MANILA, Philippines – The Indigenous Peoples Rights Act was hailed as a landmark law when it was enacted 19 years ago today, October 29.
The IPRA outlined measures to ensure that the following indigenous peoples’ rights are upheld by the government:
- Right to ancestral lands and domains
- Economic development and self-determination
- Cultural integrity
- Access to basic social services
But indigenous peoples have lost faith in the law and now want it reviewed by Congress during the term of President Rodrigo Duterte, according to Piya Macliing Malaya, Kalipunan ng Katutubong Mamamayan (Katribu) secretary general.
“I-review ito. Ano talaga ‘yung naging karanasan at makita kung paano nito minaliit ‘yung karapatan sa sariling pagpapasya ng mga katutubo,” Malayao said on Rappler Talk on October 28, as the observance of the Indigenous Peoples’ Month wrapped up.
(Review it. See what our experience with the law shows and how it has undermined the indigenous peoples’ right to self-determination.)
Malayao, a member of the Bontoc tribe in Mountain Province, noted that indigenous peoples continue to face discrimination and are threatened by commercialization of their culture, military presence in their communities, and destructive operations like mining.
“‘Yung 19 years ng kanyang pagpapatupad ay isang patunay din kung gaano ito kabigo doon sa pagprotekta ng collective rights of indigenous peoples (Its 19 years of implementation shows how it failed to protect the collective rights of indigenous peoples),” she said.
Activist indigenous groups consider Duterte an ally in their fight for their rights, saying that the President understands the “historical injustices” committed against minorities, particularly the indigenous and Moro peoples.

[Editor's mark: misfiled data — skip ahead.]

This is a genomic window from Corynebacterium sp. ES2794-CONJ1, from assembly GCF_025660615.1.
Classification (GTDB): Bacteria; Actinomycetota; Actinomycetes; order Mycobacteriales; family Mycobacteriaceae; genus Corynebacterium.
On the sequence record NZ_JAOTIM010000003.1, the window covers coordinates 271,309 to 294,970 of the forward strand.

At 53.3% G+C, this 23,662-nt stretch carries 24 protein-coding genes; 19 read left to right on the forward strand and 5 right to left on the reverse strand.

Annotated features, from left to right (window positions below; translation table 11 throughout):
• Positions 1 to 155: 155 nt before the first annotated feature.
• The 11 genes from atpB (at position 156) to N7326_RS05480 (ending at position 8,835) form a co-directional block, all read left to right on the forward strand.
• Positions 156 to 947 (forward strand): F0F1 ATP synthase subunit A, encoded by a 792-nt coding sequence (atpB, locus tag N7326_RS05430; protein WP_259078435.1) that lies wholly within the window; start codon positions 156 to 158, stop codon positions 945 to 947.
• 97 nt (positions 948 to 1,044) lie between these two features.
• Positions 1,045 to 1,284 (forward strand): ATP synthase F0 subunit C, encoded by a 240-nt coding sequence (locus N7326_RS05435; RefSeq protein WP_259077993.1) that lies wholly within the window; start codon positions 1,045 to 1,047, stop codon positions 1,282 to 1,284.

The Indigenous Peoples Sectoral Council of the National Anti-Poverty Commission (NAPC) echoed Malayao’s concerns. “After 19 years of the evolution of the IPRA, the 4 bundles of rights have yet to be achieved,” it said.
The council enumerated the following alleged violations of the rights of the sector, which comprises about 10% to 15% of the total population of the country based on available government data:
- Intrusion of all kinds of unfriendly development destroying and exploiting ancestral lands and natural resources
- Land-grabbing which causes displacement and killings of indigenous peoples
- Slow pace of titling of ancestral lands/domains due to lack of funds and implementation of culturally-inappropriate policies
- Legal luminaries’ misinterpretation of the provisions of IPRA such as the “prior rights or vested rights” which encourages disrespect of ethnicity
- All forms of racial discrimination and human rights violations like name-calling, name-tagging, choreographed dances, and the like
- Recruitment of indigenous youth by both government forces and other armed groups which divides communities
However, the council would rather that the government implemented IPRA.
“Our battlecry is not hatred nor vengeance but reconciliation. By reconciliation, we expect the recognition of the past injustices, forgiveness for those who were instruments of such injustices, correction of an unjust system, and acceptance of the IP as an equal partner in Philippine society,” it said, as it observed Indigenous Peoples’ Month.
Indigenous Peoples’ Month
The month-long observance was tainted by violence after protesters and police clashed in front of the US embassy in Manila on October 19. As cops tried to disperse a rally of indigenous and Moro activists, protesters were hurt, among them, Malayao. (READ: Police van overruns protesters in US embassy dispersal)
At least 3,000 Moro and indigenous peoples from all over the country gathered in Manila from October 13 to October 28 for a caravan – “Lakbayan ng Pambansang Minorya para sa Sariling Pagpapasya at Makatarungang Kapayapaan” (Journey of the National Minorities for Self-Determination and Just Peace).
Malayao said the violent incident should be a reminder of the struggle of indigenous peoples to defend their distinct culture and way of life.
“Ito ay nangyari dahil sa pagdepensa at paglaban – resistance mismo ng mga community para mapanatili itong natatanging kultura, makulay na kasuutan, at mga magandang kaugalian ng sama-samang pagkilos,” Malayao said.
(Our culture has survived because we defended and fought for it – the resistance of the communities has enabled our distinct culture, colorful attire, and good traditions like collective action to persist.) – Rappler.com